Is a deposit return scheme for single-use plastic bottles the right way forward?


13 billion single-use plastic bottles are used in UK every year – more than 3 billion end up in landfill, incinerated or left to pollute our streets, countryside and marine environment.

  • ‚ÄčThe 5p levy on plastic bags proved how effectively the UK could respond, as consumption of single-use carrier bags is down 83%.
  • If we do nothing, by 2050 all the plastic in the ocean will weigh more than the fish.
  • Demand for plastics is expected to double in the next 20 years, so we need to do every little thing to add up to big change.

Plastic cannot be absorbed back into the environment and most scientists estimate that 8 million metric tonnes of plastics end up in our oceans each year - adding to the estimated 150 million metric tonnes currently circulating our oceans - that's equivalent to a rubbish truck dumping a full load of plastic every minute!

These "Reverse Vending Machines" are yet another logical step on a journey to completely re-educate both consumers and producers on the what is acceptable.  Their use has been tried and tested in 40 countries worldwide and subsequently recycling rates have increased.

Deposit Return Schemes should increase reycling rates because unlike kerbside collections, they can control exactly what is collected.  They would also put producers under pressue to improve recyclability for their bottles to ensure their bottles are competitively priced and viable for the scheme.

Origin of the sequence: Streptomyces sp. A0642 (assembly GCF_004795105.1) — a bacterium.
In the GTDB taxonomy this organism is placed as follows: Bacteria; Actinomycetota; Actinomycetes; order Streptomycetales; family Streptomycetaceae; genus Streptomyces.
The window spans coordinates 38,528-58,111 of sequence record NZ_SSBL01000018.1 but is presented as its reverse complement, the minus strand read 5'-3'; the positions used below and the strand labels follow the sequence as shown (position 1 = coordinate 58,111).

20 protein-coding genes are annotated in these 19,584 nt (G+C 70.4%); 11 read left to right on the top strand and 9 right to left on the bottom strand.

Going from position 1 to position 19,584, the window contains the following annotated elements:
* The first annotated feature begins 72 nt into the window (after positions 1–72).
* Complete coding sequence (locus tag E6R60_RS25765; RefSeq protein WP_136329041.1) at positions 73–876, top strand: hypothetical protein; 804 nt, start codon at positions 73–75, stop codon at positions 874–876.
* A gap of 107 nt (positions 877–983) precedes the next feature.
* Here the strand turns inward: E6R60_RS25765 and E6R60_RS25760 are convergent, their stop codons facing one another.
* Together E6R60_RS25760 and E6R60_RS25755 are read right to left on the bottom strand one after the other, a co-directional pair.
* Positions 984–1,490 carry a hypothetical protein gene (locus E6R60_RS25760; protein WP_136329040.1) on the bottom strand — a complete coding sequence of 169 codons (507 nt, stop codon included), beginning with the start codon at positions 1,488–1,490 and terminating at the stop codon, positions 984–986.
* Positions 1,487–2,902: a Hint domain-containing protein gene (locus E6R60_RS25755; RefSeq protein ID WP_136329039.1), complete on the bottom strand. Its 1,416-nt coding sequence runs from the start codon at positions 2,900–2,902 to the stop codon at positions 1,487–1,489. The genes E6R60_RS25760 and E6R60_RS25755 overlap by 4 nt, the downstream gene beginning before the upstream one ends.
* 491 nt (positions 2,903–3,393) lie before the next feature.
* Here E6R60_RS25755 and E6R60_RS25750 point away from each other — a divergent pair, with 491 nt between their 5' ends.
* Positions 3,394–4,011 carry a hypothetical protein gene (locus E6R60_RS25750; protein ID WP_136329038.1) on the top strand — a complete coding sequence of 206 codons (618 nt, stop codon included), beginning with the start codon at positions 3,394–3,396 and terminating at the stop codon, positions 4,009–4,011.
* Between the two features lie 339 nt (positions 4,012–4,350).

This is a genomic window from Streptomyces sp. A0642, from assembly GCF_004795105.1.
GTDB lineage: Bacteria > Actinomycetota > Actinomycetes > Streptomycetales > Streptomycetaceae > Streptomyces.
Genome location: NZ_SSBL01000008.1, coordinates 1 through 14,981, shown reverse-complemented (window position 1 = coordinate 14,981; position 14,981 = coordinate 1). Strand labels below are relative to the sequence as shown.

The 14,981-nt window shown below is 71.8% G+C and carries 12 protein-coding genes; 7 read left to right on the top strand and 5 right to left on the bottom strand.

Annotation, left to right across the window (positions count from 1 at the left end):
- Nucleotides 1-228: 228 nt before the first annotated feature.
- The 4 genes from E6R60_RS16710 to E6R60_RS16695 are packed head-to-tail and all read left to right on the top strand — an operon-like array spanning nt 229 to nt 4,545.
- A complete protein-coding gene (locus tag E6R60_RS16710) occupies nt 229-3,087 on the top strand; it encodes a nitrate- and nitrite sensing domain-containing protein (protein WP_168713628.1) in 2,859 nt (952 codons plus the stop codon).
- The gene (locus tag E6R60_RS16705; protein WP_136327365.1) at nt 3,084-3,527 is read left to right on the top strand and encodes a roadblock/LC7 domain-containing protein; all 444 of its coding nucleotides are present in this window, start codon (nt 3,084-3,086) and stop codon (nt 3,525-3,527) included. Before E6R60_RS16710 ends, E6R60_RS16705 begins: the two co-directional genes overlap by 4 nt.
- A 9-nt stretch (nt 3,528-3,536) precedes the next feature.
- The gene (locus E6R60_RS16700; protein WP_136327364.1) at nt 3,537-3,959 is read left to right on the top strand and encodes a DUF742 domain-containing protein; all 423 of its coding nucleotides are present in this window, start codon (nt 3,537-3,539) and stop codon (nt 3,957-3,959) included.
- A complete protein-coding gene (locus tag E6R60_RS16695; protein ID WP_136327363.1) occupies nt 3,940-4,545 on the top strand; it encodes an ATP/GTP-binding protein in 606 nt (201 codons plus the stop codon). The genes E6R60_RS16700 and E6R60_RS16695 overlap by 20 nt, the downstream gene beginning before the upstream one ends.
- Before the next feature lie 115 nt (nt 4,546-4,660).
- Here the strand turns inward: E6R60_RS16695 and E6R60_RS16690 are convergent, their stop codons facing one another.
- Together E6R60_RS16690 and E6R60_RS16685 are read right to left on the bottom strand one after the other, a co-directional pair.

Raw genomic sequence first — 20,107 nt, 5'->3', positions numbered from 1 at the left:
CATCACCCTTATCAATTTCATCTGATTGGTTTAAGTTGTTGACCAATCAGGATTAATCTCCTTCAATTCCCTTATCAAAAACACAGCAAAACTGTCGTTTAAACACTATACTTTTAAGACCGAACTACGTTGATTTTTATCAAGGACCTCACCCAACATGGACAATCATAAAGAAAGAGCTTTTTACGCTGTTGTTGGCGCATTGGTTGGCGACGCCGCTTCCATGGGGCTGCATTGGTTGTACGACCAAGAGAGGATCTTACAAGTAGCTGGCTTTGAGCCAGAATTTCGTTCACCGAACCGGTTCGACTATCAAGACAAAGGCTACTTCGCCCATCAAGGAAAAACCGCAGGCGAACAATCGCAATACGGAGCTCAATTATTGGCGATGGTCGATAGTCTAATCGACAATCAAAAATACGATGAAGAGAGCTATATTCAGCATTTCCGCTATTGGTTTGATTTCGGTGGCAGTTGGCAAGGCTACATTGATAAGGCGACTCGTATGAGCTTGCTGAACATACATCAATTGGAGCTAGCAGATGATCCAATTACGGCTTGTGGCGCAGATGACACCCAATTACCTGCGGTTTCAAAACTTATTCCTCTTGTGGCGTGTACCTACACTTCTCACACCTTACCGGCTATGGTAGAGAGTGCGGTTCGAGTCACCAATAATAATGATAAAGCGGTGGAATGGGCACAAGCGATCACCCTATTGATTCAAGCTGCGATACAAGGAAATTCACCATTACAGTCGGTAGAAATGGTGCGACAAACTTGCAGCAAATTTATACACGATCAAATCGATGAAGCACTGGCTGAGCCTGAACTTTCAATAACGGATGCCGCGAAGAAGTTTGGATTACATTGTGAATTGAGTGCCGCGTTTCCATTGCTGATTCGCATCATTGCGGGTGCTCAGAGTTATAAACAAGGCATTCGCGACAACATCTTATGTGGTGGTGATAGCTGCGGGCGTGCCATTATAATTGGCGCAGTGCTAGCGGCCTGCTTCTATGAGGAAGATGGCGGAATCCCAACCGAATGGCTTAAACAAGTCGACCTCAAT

The government are just following the media hype surrounding local issues and seem to be ignoring the really big issue – the exportation of waste plastics that are ending up in the world's oceans.

  • The scheme is unfair to the consumer as they pay an upfront deposit on their purchase and have to find time to take the bottles to be recycled.
  • More regulations should be imposed to stop producers using bad plastics that cannot be recycled.
  • Collecting bottles is one thing, but the bigger issue is actually recycling them effectively.


The problem cannot be fixed in isolation - governments need to come together and producers need to rethink the way they make and use plastics.   At the moment there is no regulation, so producers can use whatever packaging material they want.  

Plastic is not the problem, its what you choose to do with plastic that's the problem.  The UK currently sends 450,000 tonnes per annum to Asia where the waste treatment infrastructure means approx 15-20% is actually unrecyclable. 

A more effective solution could be Extended Producer Responsibility schemes to encourage brands to design for end of life in exchange for reduced compliance fees. Another idea from Professor Ryan (Professor Physical Chemistry, University of Sheffield) is to have a standard polyethylene (PET) and nylon so bottles and plastics can be reused.



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